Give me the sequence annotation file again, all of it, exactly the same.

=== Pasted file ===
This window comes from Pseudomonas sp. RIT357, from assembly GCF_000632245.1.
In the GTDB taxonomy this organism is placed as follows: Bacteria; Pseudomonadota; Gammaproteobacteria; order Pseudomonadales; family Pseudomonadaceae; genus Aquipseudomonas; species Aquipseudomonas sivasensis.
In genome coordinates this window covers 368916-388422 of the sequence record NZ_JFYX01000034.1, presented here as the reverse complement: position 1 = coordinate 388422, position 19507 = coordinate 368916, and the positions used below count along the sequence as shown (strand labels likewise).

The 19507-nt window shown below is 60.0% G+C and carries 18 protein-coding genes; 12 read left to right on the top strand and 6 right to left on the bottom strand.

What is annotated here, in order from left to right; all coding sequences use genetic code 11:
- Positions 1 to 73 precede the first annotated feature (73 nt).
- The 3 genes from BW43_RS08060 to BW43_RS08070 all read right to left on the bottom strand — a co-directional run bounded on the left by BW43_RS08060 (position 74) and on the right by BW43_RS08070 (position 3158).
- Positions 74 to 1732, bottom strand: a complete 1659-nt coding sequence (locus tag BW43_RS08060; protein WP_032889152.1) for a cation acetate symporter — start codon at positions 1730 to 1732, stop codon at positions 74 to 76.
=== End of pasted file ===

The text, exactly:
This window comes from Pseudomonas sp. RIT357, from assembly GCF_000632245.1.
In the GTDB taxonomy this organism is placed as follows: Bacteria; Pseudomonadota; Gammaproteobacteria; order Pseudomonadales; family Pseudomonadaceae; genus Aquipseudomonas; species Aquipseudomonas sivasensis.
In genome coordinates this window covers 368916-388422 of the sequence record NZ_JFYX01000034.1, presented here as the reverse complement: position 1 = coordinate 388422, position 19507 = coordinate 368916, and the positions used below count along the sequence as shown (strand labels likewise).

The 19507-nt window shown below is 60.0% G+C and carries 18 protein-coding genes; 12 read left to right on the top strand and 6 right to left on the bottom strand.

What is annotated here, in order from left to right; all coding sequences use genetic code 11:
- Positions 1 to 73 precede the first annotated feature (73 nt).
- The 3 genes from BW43_RS08060 to BW43_RS08070 all read right to left on the bottom strand — a co-directional run bounded on the left by BW43_RS08060 (position 74) and on the right by BW43_RS08070 (position 3158).
- Positions 74 to 1732, bottom strand: a complete 1659-nt coding sequence (locus tag BW43_RS08060; protein WP_032889152.1) for a cation acetate symporter — start codon at positions 1730 to 1732, stop codon at positions 74 to 76.